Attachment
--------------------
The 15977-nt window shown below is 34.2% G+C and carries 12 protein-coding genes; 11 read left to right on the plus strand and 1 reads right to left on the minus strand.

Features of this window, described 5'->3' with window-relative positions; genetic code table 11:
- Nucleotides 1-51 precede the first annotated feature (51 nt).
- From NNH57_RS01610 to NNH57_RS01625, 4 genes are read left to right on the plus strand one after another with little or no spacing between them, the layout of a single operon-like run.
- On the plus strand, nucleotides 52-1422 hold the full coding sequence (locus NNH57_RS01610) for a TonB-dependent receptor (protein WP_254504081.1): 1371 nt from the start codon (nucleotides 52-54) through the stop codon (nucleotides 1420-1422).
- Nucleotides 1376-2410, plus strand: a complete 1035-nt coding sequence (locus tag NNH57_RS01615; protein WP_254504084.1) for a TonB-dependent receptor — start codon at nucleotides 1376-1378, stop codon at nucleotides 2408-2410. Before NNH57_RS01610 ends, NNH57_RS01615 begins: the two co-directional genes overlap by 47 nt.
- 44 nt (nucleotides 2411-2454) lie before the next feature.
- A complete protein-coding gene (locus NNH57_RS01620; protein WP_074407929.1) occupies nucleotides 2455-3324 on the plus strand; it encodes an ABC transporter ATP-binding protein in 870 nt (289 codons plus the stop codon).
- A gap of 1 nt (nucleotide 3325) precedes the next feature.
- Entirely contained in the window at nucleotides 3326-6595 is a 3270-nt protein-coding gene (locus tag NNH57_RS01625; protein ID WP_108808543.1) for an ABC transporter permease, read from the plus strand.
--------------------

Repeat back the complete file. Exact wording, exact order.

The 15977-nt window shown below is 34.2% G+C and carries 12 protein-coding genes; 11 read left to right on the plus strand and 1 reads right to left on the minus strand.

Features of this window, described 5'->3' with window-relative positions; genetic code table 11:
- Nucleotides 1-51 precede the first annotated feature (51 nt).
- From NNH57_RS01610 to NNH57_RS01625, 4 genes are read left to right on the plus strand one after another with little or no spacing between them, the layout of a single operon-like run.
- On the plus strand, nucleotides 52-1422 hold the full coding sequence (locus NNH57_RS01610) for a TonB-dependent receptor (protein WP_254504081.1): 1371 nt from the start codon (nucleotides 52-54) through the stop codon (nucleotides 1420-1422).
- Nucleotides 1376-2410, plus strand: a complete 1035-nt coding sequence (locus tag NNH57_RS01615; protein WP_254504084.1) for a TonB-dependent receptor — start codon at nucleotides 1376-1378, stop codon at nucleotides 2408-2410. Before NNH57_RS01610 ends, NNH57_RS01615 begins: the two co-directional genes overlap by 47 nt.
- 44 nt (nucleotides 2411-2454) lie before the next feature.
- A complete protein-coding gene (locus NNH57_RS01620; protein WP_074407929.1) occupies nucleotides 2455-3324 on the plus strand; it encodes an ABC transporter ATP-binding protein in 870 nt (289 codons plus the stop codon).
- A gap of 1 nt (nucleotide 3325) precedes the next feature.
- Entirely contained in the window at nucleotides 3326-6595 is a 3270-nt protein-coding gene (locus tag NNH57_RS01625; protein ID WP_108808543.1) for an ABC transporter permease, read from the plus strand.